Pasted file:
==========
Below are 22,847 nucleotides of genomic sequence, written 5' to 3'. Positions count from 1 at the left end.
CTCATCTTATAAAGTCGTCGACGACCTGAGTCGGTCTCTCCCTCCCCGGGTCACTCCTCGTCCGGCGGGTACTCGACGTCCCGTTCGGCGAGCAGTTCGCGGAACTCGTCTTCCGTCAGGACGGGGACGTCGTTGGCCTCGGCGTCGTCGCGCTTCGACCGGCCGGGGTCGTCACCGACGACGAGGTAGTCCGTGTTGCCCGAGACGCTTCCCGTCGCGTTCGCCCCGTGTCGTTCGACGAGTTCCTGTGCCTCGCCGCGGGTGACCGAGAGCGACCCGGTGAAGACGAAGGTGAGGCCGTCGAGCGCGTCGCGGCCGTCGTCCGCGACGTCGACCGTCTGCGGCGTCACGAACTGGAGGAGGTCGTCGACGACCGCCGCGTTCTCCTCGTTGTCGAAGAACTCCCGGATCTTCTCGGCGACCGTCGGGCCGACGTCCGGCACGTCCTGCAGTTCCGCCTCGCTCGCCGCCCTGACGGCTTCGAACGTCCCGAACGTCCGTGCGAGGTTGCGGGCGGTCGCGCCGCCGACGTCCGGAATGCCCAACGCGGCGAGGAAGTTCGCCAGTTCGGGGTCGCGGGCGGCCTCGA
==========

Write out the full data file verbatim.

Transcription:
Below are 22,847 nucleotides of genomic sequence, written 5' to 3'. Positions count from 1 at the left end.
CTCATCTTATAAAGTCGTCGACGACCTGAGTCGGTCTCTCCCTCCCCGGGTCACTCCTCGTCCGGCGGGTACTCGACGTCCCGTTCGGCGAGCAGTTCGCGGAACTCGTCTTCCGTCAGGACGGGGACGTCGTTGGCCTCGGCGTCGTCGCGCTTCGACCGGCCGGGGTCGTCACCGACGACGAGGTAGTCCGTGTTGCCCGAGACGCTTCCCGTCGCGTTCGCCCCGTGTCGTTCGACGAGTTCCTGTGCCTCGCCGCGGGTGACCGAGAGCGACCCGGTGAAGACGAAGGTGAGGCCGTCGAGCGCGTCGCGGCCGTCGTCCGCGACGTCGACCGTCTGCGGCGTCACGAACTGGAGGAGGTCGTCGACGACCGCCGCGTTCTCCTCGTTGTCGAAGAACTCCCGGATCTTCTCGGCGACCGTCGGGCCGACGTCCGGCACGTCCTGCAGTTCCGCCTCGCTCGCCGCCCTGACGGCTTCGAACGTCCCGAACGTCCGTGCGAGGTTGCGGGCGGTCGCGCCGCCGACGTCCGGAATGCCCAACGCGGCGAGGAAGTTCGCCAGTTCGGGGTCGCGGGCGGCCTCGA